On the way to our next destination, Hotan–in central Xinjiang, we first halt at Korla, home to China’s largest freshwater lake–Bosten. Every evening, locals gather at the public square and dance to the tunes of Uyghur music. Maintaining minimal physical contact even though they’re dancing in twos, they perform a graceful set of circular moves with profound hand gestures. It’s not as simple as it looks. Turkish or Arabic-looking girls wear western dresses and some also deck-up with matching caps with a white feather in front. After Korla, we halt at Kuqa, an important junction on the modern Silk Road that’s rapidly losing its charm to developement and cross one of China’s biggest deserts–the Taklamakan, before reaching Hotan.

Turpan Ruins

A major center for jade trade and an important city on the ancient southern Silk Road, Hotan is like the Uyghur heartland. The city, famous for its woven carpets is a bit slow in comparison to Xinjiang’s other major urban centres, but its Sunday market has a more authentic feel than Urumqi’s. The market covers a large area and the sheer number of traders spread over big shops and street stalls give you a lot of choice. You’ll see more Uyghur than Han Chinese faces, but that’s rapidly changing. And although the night food market is like Urumqi’s, it offers several dishes unique to Hotan–a sweet consisting yoghurt and honey, a snack of cooked rice wrapped in a leaf, and lamb barbeques. My journey to Hotan’s Mazar (tomb) of Imam Asim, on the edge of the desert outside the city, turns out as interesting as the tomb itself. One of the locals left his lunch midway to drop me to the right bus stop and explained my destination to the driver, while another almost dropped me to the gates of the Mazar. Despite witnessing hordes of followers on Thursdays, the Mazar is amazingly quiet with only soft sounds of chanting. Xinjiang sees a lot of foreign tourists, but few settle down here. So I was delighted to meet a Malaysian couple, who run a cosy café here for the last eight years; their authentic Malaysian offerings loved by locals and travellers alike. Tourists leave notes of their experiences in a journal that some travellers had left behind.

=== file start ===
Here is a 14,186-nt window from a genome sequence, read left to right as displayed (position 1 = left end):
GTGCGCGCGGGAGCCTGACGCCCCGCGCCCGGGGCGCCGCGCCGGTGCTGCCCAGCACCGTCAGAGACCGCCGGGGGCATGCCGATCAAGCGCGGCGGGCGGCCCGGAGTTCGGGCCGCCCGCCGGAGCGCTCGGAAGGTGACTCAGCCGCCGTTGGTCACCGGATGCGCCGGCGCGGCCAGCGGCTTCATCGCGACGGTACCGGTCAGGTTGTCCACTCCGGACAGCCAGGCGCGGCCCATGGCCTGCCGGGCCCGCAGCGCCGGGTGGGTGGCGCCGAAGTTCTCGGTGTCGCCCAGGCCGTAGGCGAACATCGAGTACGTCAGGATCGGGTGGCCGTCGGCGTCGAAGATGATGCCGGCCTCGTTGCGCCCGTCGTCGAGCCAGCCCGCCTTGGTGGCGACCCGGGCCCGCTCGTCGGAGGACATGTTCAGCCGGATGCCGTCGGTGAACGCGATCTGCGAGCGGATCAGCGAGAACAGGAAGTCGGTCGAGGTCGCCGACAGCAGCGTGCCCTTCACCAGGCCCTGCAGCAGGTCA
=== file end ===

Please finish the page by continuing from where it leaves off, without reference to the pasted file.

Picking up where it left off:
The ride to Tashkurgan, which at 3,000 m is the last town in this part of China, via the Karakoram Highway is a bumpy one, but the view of the Pamir mountains of the bordering Pakistan is wonderful. What differentiates Tashkurgan from the rest of Xinjiang is not only the military checkpoints, but also the Tajiks (a majority here) who have distinct features and lifestyle. Both men and women wear doppas (hats), young women wear head scarves and embellished doppas, while older ones use pristine, white head scarves with black hats. We travel to the only village where foreigners are allowed, and are surprised to be invited to an ongoing family function (possibly a wedding). We are offered green tea and snacks, and our interactions with the guests resulted in yet another invitation–this time for tea. After enjoying some hot tea and naan, we head to Kashgar in time for the Sunday animal market.

Making traditional musical instruments in Tashkurgan

It's probably the most unique experience of my trip. All kinds of animals: cows, calves, sheep, donkeys, horses, gigantic double-humped camels and bulls that stand as tall as a full-grown man, are traded here. The activity starts early, crowds grow as the day progresses and the bargaining is so heated that you may mistake it for fighting. Kashgar is a true melting pot of cultures, besides the local Uyghurs and Han Chinese, we meet traders from the neighbouring Pakistan, Tajikistan, Kazakhstan and Russia, in the market. Interestingly, Kashgar also sees tourists from all corners of the world—a tourist in my hostel bicycled here all the way from the UK, while I also encountered travellers from Germany, Czech Republic and France. For shopaholics, the local market offers silk scarves, leather shoes, dry fruits, Turkish chocolates and much more. A stroll around the old town is a must. It takes you back a few decades with its small mosques, family restaurants, hat shops and workshops where traditional music instruments are meticulously made by hand. While several traditional buildings are being bulldozed to make way for ‘development’, you should take a trip here soon to see the remaining ones. Ending my day in peace, I make a final stop to the iconic Id Kah mosque near my hostel.